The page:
Marcel Quiroz has become one of the most in-demand live-sound mixers in the Bay Area. He has established a solid audio foundation as a recording engineer in major regional studios, such as Different Fur and Hyde Street Studios. His ongoing work with reggae singer J Boog at the artist’s Wash House Studios led to a new career as a live-sound mixer.
He noted: “I was really focused on the studio at first, but then I participated in some live-sound courses as part of the program at what is now the SAE Expression College in Emeryville.” That all led to an opportunity when J Boog — with whom Quiroz has racked up two Grammy Award nominations for Best Reggae Album in 2016 and 2017 for his studio work — asked him to come on the road with him, mixing stage monitors on tour. Quiroz felt at home in the fast pace of live sound, and as his skills sharpened and his reputation grew, he found himself being asked by opening acts to mix their front-of-house sound.
Recently Quiroz has been working with reggae favourites Easy Star All-Stars, who have built a solid international following for their dub-flavoured tribute-album releases: Dub Side Of The Moon, Radiodread, Easy Star’s Lonely Hearts Dub Band, and Easy Star’s Thrillah. Quiroz was asked to mix them live earlier this year in Los Angeles at the city’s downtown summer concert series at Pershing Square, using a Bose Professional ShowMatch DeltaQ line array system fielded by Hollywood Sound Systems.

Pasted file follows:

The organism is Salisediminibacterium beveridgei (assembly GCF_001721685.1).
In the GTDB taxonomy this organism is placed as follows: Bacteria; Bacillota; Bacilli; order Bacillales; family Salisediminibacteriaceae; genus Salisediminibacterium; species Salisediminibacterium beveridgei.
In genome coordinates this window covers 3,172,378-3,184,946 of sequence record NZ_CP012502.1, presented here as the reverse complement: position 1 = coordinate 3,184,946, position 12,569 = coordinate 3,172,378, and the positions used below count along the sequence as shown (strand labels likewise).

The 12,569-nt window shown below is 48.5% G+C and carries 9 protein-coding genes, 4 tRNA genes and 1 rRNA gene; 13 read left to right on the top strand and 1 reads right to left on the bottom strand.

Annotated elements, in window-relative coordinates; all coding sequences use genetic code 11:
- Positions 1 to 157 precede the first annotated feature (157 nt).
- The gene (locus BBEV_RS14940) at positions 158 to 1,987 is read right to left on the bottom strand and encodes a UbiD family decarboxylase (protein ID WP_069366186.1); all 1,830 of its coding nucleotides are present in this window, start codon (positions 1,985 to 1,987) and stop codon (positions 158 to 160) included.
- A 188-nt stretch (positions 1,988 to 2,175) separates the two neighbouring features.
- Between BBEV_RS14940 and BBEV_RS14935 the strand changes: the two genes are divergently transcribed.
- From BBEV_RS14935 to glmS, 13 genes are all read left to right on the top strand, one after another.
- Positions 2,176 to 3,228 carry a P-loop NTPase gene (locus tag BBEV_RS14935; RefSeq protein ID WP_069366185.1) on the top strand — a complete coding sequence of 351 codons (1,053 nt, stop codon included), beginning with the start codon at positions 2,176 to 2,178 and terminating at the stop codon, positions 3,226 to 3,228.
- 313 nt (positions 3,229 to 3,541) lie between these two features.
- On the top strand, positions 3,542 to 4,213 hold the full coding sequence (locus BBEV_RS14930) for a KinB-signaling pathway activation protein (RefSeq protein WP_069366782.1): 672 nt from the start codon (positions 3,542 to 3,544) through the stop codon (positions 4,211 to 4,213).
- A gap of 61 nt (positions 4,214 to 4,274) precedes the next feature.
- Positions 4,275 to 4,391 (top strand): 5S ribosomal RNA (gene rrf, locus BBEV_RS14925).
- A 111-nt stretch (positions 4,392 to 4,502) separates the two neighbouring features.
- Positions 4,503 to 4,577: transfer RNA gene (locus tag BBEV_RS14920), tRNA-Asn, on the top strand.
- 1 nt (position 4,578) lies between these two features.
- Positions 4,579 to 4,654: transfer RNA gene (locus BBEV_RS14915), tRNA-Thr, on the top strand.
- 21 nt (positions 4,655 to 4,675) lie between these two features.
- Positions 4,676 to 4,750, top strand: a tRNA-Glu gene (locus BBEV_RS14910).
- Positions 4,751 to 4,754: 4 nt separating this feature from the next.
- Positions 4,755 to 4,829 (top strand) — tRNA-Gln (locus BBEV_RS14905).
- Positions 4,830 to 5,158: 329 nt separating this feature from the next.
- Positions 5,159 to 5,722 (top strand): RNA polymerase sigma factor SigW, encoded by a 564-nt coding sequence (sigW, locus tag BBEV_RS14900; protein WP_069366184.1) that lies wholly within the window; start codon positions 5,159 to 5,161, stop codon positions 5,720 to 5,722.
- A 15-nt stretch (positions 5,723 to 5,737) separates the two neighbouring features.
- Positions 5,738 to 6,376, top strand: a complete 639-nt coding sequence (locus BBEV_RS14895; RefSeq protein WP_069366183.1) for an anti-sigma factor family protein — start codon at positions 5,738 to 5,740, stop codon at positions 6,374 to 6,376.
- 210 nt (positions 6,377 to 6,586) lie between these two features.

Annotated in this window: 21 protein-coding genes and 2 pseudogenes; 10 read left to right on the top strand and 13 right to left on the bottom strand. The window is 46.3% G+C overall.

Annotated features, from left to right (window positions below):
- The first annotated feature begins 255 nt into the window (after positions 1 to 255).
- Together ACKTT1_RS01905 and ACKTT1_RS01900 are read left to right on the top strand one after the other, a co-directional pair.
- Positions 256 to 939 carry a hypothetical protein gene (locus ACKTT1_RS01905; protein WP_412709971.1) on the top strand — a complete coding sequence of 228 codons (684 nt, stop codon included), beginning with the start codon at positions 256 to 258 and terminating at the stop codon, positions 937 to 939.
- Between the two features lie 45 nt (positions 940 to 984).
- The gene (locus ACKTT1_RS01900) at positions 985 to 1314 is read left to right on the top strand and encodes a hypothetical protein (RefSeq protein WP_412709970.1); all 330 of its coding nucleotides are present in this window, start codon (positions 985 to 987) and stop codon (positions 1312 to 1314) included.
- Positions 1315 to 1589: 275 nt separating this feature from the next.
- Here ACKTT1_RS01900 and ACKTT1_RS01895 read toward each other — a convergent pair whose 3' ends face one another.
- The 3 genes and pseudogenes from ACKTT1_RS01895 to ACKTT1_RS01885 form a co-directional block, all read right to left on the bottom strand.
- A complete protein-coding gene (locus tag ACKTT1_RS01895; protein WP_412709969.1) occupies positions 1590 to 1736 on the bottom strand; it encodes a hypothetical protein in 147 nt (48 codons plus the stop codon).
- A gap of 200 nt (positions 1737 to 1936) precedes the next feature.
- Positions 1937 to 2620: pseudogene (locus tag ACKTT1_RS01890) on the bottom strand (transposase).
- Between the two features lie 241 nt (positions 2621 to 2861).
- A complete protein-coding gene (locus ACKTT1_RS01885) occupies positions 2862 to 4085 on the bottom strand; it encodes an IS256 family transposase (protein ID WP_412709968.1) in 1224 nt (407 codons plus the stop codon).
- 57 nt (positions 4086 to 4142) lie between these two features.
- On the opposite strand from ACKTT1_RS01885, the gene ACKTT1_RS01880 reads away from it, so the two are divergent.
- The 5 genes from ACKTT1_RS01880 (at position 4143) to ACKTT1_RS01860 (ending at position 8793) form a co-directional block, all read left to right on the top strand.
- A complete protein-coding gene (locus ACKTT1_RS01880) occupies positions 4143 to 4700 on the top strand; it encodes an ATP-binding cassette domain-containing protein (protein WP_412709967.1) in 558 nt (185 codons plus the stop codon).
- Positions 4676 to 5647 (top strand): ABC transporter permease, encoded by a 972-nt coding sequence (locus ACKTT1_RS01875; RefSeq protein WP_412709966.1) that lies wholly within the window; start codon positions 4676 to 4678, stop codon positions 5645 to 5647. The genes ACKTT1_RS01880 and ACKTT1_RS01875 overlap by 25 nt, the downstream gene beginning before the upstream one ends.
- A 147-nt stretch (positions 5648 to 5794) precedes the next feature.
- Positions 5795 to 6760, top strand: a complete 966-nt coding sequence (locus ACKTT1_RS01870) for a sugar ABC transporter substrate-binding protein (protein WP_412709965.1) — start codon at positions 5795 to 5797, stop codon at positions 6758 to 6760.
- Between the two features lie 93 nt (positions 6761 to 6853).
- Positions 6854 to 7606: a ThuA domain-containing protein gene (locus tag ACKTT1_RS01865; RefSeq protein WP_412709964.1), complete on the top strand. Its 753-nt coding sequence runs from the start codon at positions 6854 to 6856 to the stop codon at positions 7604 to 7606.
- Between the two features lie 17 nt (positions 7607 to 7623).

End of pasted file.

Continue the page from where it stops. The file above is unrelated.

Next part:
“It was the last show on their tour, and the venue had the sound equipment in place: a Yamaha QL console and a Bose ShowMatch PA,” he recalled. “I know Bose, but I had no idea they had developed a concert PA system. I’m used to working on PA systems from other brands, but I was eager to hear what Bose Pro had to offer.”
Within minutes, Quiroz knew he was working with a sound system that performed at the level he was used to, and then some. “I was really impressed,” he said. “With the ShowMatch system, I barely had to touch the EQ. And the low end was perfect, right where it needed to be for reggae. I didn’t need to boost it at around 50 Hz like I sometimes do to get that super-low rumble. It was clean and clear and heavy. Also, the venue made it clear that they wanted us to watch the volume, but I was able to get the punch I needed without pushing the SPL. The ShowMatch line array system was perfect. You don’t get to say that too often.”